Tuesday, June 28, 2011

Review - What Happened to Goodbye

What Happened to Goodbye, by Sarah Dessen

Sarah Dessen has quickly become one of my go-to, contemporary YA authors. When I'm in the mood for a story with heart and humor, and a story with characters that you grow to love, and a romance that feels real and honest, I reach for a Dessen book. What Happened to Goodbye is her newest release. Since her parents divorce, Mclean has lived mostly with her dad, moving around every few months with his job as a restaurant consultant. She uses these moves as a chance to reinvent herself. New name, new girl. A way to avoid her anger and inner turmoil after her parents divorce; a way to avoid getting too close to people. She doesn't have to be real, she just has to slide into her role. But Mclean's walls start crumbling when she and her dad move to yet another town, and Mclean makes some friends that force her to be genuine, make connections, and work through her past.

Again....I loved, loved, loved this book. My only "complaint" -- if you can call it that -- is that Dessen just leaves me wanting more. More Mclean, more Dave, more Riley, more Deb.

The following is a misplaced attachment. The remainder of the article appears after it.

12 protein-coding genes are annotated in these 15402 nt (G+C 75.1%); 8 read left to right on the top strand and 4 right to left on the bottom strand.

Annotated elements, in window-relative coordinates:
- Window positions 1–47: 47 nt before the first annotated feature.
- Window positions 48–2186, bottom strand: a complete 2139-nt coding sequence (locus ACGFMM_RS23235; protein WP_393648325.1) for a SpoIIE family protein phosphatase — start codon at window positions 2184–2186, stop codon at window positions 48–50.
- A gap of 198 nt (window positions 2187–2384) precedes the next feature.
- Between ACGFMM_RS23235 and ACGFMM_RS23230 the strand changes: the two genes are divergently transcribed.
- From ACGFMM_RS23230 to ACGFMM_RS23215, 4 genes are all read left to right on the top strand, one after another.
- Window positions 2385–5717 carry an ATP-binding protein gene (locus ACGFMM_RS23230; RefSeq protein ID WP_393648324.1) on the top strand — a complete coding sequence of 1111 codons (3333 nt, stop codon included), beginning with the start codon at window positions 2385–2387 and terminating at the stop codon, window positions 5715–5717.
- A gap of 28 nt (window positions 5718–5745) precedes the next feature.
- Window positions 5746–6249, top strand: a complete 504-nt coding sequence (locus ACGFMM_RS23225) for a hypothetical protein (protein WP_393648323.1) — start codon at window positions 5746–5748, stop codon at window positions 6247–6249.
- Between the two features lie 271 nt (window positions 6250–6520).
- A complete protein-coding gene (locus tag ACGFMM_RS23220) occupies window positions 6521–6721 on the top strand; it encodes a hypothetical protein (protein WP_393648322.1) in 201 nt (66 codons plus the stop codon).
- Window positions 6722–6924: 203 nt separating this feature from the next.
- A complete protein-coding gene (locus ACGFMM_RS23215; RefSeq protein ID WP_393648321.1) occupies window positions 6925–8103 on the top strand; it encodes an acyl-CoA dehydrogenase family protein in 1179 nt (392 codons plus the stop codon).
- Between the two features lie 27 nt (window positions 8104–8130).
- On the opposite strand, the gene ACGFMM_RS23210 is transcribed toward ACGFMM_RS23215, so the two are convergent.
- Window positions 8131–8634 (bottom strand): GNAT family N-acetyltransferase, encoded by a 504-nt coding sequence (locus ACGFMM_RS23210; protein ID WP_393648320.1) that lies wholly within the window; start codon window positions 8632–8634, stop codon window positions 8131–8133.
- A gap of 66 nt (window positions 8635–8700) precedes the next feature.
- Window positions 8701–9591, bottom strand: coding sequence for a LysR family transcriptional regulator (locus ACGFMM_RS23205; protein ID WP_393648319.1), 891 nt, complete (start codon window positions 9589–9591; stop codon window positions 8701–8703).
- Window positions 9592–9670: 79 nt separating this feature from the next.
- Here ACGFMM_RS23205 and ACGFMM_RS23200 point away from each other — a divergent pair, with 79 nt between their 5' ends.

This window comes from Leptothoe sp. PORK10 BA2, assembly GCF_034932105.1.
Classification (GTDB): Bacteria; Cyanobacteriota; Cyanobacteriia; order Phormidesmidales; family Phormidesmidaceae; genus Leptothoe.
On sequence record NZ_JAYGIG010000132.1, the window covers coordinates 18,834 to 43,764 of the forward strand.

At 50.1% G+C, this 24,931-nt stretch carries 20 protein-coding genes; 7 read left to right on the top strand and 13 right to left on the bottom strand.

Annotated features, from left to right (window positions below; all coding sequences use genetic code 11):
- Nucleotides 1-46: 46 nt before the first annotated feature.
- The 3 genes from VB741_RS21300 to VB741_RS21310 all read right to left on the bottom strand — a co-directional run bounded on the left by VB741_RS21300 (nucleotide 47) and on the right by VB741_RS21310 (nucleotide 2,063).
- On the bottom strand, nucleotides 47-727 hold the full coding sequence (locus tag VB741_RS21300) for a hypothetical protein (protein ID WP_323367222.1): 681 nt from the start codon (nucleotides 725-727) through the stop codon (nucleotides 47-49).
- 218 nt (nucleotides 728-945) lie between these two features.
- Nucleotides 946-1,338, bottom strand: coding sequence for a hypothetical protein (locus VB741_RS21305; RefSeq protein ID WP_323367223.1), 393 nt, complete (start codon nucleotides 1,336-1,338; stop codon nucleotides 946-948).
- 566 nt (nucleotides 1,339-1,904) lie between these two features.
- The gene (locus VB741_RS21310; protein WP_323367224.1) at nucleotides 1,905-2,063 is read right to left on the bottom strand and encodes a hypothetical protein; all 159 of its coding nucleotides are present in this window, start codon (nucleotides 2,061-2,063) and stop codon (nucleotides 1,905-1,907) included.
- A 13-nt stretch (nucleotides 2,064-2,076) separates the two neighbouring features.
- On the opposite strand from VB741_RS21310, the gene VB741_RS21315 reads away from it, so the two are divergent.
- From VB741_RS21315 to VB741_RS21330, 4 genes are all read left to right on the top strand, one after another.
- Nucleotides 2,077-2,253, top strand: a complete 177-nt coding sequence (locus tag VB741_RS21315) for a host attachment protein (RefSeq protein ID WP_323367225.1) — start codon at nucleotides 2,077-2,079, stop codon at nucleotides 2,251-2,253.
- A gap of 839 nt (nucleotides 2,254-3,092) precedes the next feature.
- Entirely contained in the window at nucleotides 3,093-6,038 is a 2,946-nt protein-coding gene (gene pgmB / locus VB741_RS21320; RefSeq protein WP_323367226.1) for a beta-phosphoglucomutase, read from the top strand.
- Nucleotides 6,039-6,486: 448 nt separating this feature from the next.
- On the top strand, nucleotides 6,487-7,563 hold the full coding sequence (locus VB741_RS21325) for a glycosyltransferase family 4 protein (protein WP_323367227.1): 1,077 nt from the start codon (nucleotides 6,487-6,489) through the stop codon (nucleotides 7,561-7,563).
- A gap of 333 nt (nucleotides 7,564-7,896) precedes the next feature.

Bottom line: pick up this book when you're looking for a comfort-food kind of read.

Wednesday, June 22, 2011

Giving Books a Chance

How much of a chance do you give a book before you put it to the side as "not for me." Do you commit each time you open the pages of a book, slogging your way through if necessary because you can't bear to not finish it once you've started? Or are you like me -- giving a book maybe 50 pages to become at least minimally appealing. I used to stick with my reading commitments more strictly, but in recent years, I've realized I just don't have time to read a book I'm not enjoying.

But here's where my habit becomes a dilemma: what do you do when a friend hands you a book saying "this book is amazing! You have to read it!" And then you just don't like it. Or can't get into it. Do you hand it back with a simple "I couldn't get into it." Or do you persevere because of your regard for the friend?

For me, I think it depends on the friend, knowing them well enough to know what they would do in the same situation. Knowing them well enough to know if their feelings would be hurt by casual disregard of the book. And knowing them well enough to know how important the book is to them.

Wednesday, June 15, 2011

Review - Demon Trapper's Daughter

Demon Trapper's Daughter, by Jana Oliver

(This may be a first! A review written and posted immediately after finishing the book)